The Beautiful Project: Helping Black Girls and Women Thrive

Posted March 29, 2021, By the Annie E. Casey Foundation

Group of Black girls and women on steps of house

Image provided by The Beautiful Project

How can the arts and a supportive community be combined to position Black girls to be agents of social change? The Beautiful Project provides mentorship through training in photography, film and writing to help Black girls and women advance their well-being and tell their own stories. With support from the Annie E. Casey Foundation, The Beautiful Project has honed its mission, refined its program offerings and achieved 501(c)(3) nonprofit status to expand its work and make the organization more sustainable.

Since its 2004 launch, The Beautiful Project has brought together Black artists, educators and researchers in Durham, North Carolina. The organization offers four core activities, including a summer intensive training and a youth apprenticeship for girls ages 14 to 18. In addition to helping participants cultivate their writing and photography skills, these programs promote the perspectives of Black girls and women in the Durham region and beyond. In 2019, the collective brought its work to the Metropolitan Museum of Art in New York City for the exhibit “Pen, Lens & Soul: The Story of the Beautiful Project.”

The Beautiful Project’s emphasis on using the arts to build self-confidence and relationships between Black mentors and mentees drew the attention of Ayo Atterberry, a senior associate with Casey’s Evidence-Based Practice Group. Atterberry’s portfolio focuses on helping programs and organizations developed specifically to improve well-being for youth of color to document their purpose and build evidence so they can grow and work with more young people.

Strengthening language to advance mission and programs

At the onset of their relationship with the Casey Foundation, The Beautiful Project’s team struggled to articulate their core activities and program outcomes. Despite having built a strong local reputation, they knew they needed to refine this language to gain the attention of external boards and donors. With a Casey grant, Jamaica Gilmer, executive director of the organization, hired Erin Stephens to help them do so.

Stephens worked with Gilmer and consultants deployed by the Foundation to develop The Beautiful Project’s theory of change (a statement of the overarching belief that guides their work) and logic model (documented steps they take to achieve their goals). The resulting tools combined the consultants’ experience and knowledge on implementing and evaluating programs with firsthand perspective from staff and participants at The Beautiful Project.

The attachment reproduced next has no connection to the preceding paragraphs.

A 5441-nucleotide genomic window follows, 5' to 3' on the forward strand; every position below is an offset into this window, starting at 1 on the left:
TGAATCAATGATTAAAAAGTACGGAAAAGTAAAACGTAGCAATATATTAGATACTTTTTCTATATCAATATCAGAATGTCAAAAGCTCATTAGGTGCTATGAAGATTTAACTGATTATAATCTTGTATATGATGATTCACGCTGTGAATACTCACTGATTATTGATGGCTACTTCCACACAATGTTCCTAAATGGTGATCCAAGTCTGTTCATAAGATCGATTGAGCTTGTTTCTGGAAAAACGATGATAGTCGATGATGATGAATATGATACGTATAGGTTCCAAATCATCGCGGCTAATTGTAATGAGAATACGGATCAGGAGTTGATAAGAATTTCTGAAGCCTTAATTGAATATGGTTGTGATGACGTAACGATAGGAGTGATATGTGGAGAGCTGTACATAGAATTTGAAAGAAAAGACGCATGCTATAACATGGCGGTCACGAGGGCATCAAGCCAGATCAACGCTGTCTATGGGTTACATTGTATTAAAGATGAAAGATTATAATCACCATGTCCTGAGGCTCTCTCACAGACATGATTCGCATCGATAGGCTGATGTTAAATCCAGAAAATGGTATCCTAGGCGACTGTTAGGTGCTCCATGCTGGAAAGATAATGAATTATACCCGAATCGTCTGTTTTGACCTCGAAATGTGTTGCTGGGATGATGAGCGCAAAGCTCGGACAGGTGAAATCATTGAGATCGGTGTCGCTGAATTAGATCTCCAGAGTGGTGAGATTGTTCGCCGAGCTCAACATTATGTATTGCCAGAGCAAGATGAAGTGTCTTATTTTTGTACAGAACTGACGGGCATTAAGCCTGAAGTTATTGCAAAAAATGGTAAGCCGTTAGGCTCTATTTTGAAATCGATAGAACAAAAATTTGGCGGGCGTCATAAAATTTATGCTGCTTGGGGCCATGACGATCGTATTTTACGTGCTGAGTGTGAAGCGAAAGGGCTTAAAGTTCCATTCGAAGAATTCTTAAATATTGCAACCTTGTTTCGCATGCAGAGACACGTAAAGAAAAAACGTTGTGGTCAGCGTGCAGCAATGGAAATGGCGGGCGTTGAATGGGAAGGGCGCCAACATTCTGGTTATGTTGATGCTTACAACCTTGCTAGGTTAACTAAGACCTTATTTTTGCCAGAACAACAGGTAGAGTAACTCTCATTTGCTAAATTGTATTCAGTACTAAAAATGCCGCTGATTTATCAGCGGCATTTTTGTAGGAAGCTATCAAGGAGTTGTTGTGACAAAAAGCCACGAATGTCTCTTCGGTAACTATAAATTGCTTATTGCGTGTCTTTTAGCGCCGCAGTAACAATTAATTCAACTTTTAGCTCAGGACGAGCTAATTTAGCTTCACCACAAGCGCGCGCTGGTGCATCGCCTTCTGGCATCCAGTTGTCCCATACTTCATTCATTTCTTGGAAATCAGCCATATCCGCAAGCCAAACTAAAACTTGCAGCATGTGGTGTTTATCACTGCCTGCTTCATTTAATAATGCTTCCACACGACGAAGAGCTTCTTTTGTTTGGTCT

Funding also enabled The Beautiful Project to start a second cohort of its youth apprenticeship program, helping four to six participants develop advanced writing and photography skills. The Beautiful Project gained access to a network of other Casey grantees on similar journeys to document and evaluate how they contribute to well-being for young people, families and communities.

“Growth is not just about scale,” says Atterberry. “Growth is also about going deep. The goal was to help The Beautiful Project really dig deep into their program so that they can show their logic model, get additional funders and eventually scale their program.”

Becoming a more sustainable organization

Originally, The Beautiful Project was supporting its work through a fiscal sponsor. Gilmer was reluctant to register The Beautiful Project as a nonprofit, having witnessed other organizations struggle with being fully on their own. She changed her mind when, through a conversation with Atterberry, she realized she could steer her team along this process through continual learning and strong leadership.

Ultimately, The Beautiful Project’s nonprofit status has made the organization more sustainable, Gilmer says. Money that was going to the fiscal sponsor is now directed toward goals. It has also earned the organization greater legitimacy among donors and funders. “It put us in a different sphere,” says Gilmer. “Now, when applying for funding, we have the entity that philanthropy is going to consider before they even get to our mission and vision.”

Expanding access for leaders of color

Leaders of color often lack access to critical resources to sustain their programs, particularly funding and outside expertise. At the same time, they’re indispensable figures, creating culturally responsive and effective organizations. By helping leaders pinpoint their organizations’ strengths and navigate the complexities of fundraising, the Foundation’s support helps prepare them for growth.

“Our partnership with the Annie E. Casey Foundation was a pivotal shift to how we think about and do our work,” says Gilmer. “It gifted us with the ability to just choose something that we can commit to as opposed to trying to do everything, but being less effective. The thoughtful and transparent partnership allowed us to see that we did not have to be perfect, but if we could take what we had learned, learn more and operationalize our expertise, we could go further.”

Hear program leaders of color discuss their journeys in building evidence

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